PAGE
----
Phillip Gardiner started smoking after he quit his college basketball team. He soon switched from cigarettespub.biz/winston, then the country’s topselling brand, to Kool menthols.
“It was cool to smoke Kools,” Gardiner explains.
Over the more than 40 years since Gardiner – who is black – opted for Kools, menthol cigarettes have become increasingly popular with African-American smokers.
Today, black smokers are four times more likely to choose menthols than white smokers. (Gardiner quit smoking long ago.) By 2005, half of black smokers smoked Newports, the most popular menthol brand.
Gardiner, a scientist with the Tobacco-Related Disease Research Program at the University of California Osmokerffice of the President, calls this the “African-Americanization of menthol cigarette use.” Once a niche product smoked mainly by women, menthols became the cigarette of choice for black smokers thanks in part to targeted marketing in urban centers and in publications aimed at black readers.
Now the Food and Drug Administration is considering a ban on menthol cigarettes, fueling a debate about how such a move would impact African Americans. The FDA’s Tobacco Products Scientific Advisory Committee has been reviewing the health effects of menthol cigarettes for the past year and is due to submit its final report and recommendations to the agency any day. The FDA usually, but not always, goes along with its advisory panels. However, Lorillard, maker of Newports, and R.J. Reynolds, maker of Kools, filed a lawsuit Feb. 25 to block the committee’s recommendations. The suit alleges that the committee can’t provide fair advice because three members have conflicts of interest.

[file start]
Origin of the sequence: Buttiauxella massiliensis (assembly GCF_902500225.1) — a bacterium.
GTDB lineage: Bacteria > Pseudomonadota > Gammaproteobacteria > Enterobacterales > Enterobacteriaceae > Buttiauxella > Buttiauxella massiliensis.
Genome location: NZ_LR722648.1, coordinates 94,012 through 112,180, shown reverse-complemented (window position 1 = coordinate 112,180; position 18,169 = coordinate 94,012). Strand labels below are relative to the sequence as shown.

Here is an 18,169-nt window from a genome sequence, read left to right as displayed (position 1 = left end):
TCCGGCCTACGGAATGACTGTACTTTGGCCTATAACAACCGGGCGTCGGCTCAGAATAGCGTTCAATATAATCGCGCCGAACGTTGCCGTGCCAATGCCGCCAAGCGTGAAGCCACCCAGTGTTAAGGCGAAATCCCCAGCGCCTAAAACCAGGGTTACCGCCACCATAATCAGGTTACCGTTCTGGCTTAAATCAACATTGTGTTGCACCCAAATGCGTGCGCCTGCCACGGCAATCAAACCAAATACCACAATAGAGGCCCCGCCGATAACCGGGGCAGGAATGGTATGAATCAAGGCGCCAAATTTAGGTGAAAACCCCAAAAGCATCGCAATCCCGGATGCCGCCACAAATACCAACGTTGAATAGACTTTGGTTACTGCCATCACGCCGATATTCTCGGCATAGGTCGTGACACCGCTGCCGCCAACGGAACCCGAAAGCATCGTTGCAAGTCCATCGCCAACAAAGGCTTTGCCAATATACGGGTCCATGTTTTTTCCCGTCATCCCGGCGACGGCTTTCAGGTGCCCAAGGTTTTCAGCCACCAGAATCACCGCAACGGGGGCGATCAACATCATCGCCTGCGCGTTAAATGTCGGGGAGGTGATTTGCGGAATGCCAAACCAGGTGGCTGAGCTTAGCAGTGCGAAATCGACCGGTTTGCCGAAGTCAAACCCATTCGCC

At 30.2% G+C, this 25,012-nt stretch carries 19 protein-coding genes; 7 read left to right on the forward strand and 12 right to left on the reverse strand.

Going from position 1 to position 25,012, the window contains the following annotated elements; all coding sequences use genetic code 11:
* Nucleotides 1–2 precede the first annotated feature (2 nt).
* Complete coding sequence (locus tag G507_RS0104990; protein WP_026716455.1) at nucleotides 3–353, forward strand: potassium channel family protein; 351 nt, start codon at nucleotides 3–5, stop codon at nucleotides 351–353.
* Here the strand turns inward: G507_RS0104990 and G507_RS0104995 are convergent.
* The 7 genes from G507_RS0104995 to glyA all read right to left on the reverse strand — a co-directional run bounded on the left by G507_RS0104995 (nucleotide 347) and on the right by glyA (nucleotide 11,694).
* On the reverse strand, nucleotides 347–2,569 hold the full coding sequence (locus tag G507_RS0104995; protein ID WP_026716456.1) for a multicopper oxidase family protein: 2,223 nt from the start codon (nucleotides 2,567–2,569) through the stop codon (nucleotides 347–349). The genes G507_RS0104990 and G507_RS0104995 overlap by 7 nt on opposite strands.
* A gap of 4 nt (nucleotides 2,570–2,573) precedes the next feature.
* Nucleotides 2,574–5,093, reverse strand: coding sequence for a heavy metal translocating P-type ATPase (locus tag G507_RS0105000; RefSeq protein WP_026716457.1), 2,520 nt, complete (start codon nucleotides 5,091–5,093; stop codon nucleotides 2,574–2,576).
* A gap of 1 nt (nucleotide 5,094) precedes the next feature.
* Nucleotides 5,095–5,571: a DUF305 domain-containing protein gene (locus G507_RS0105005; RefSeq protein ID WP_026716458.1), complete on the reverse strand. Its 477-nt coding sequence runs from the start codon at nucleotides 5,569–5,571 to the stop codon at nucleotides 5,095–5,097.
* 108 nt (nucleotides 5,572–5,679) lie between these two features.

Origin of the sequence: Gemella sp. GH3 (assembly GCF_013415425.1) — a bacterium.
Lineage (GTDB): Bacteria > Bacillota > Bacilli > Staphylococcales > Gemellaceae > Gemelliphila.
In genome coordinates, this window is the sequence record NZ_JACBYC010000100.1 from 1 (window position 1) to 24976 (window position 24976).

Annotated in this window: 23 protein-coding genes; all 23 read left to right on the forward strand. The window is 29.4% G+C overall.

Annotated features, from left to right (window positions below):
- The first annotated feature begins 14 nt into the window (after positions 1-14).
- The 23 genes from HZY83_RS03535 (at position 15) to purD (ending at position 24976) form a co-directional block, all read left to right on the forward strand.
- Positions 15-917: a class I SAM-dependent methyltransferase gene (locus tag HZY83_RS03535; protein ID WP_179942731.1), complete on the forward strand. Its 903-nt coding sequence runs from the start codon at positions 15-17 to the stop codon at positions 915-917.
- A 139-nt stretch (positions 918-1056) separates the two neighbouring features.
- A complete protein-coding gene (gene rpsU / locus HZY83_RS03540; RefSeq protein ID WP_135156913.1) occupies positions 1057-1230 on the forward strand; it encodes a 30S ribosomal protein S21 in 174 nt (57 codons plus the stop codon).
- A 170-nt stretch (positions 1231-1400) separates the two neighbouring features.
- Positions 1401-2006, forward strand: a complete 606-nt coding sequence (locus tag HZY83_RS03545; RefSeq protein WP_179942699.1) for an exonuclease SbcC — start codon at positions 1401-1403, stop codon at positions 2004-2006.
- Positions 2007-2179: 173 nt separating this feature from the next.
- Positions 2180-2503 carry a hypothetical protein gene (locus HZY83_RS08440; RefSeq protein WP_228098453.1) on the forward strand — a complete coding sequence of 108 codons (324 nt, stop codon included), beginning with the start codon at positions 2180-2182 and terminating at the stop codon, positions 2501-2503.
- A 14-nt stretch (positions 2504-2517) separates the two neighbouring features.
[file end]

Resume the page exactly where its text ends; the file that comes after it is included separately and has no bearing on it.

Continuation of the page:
Drafts of a few chapters posted online recently provide a preview of the panel’s report: While there is insufficient evidence to conclude that menthol smokers are more likely to be diagnosed with tobacco-caused diseases than non-menthol smokers, “the evidence is sufficient to conclude that it is biological(ly) plausible that menthol makes cigarette smoking more addictive.”
The latest draft chapter, posted Monday in advance of the panel’s meeting Thursday and Friday, cites a 2010 report that found African Americans across-the-board-no matter their income, age, sex, marital status, region, education, age they started or length of time smoking-are more likely to smoke menthols than any other racial or ethnic group.
Newports are the lifeblood of Lorillard, the oldest U.S. tobacco company, which has framed the debate as a civil rights issue. One Lorillard ad, with a photo of an African-American woman, bears the headline “Freedom of Choice for Grown-ups” and states “informed grown-ups who decide to smoke should have the freedom to choose menthol cigarettes.”
In op-ed pieces published on a number of websites over the past few months, Jessie Lee, executive director of the National Organization of Black Law Enforcement Executives, and Malik Aziz, national chair of the National Black Police Association, argue that a menthol cigarette ban would lead to an illegal market.
Meanwhile, John Payton, president of the NAACP’s Legal Defense Fund, has been vocal in his support of a ban. Lorillard’s argument that smokers should have the right to choose menthol “is so hypocritical it’s unbelievable,” Payton says. “Addiction is the absolute opposite of choice.”
Research has shown that flavored cigarettes attract young new smokers. The Family Smoking Prevention and Tobacco Control Act, signed by President Obama in June 2009, authorized the FDA to ban all cigarette flavors except minty menthol, whose brands represent more than a quarter of cigarettes sold in the USA.
In an open letter to Congress in 2008, seven former secretaries of Health and Human Services or Health, Education, and Welfare and a former surgeon general urged that the act ban menthol cigarettes as well.
“Banning flavored cigarettes, which mask the harshness of tobacco-something that can deter some first-time smokers, especially children-is a positive move,” they wrote. “But, by failing to ban menthol, the bill caves to the financial interests of tobacco companies and discriminates against African Americans.”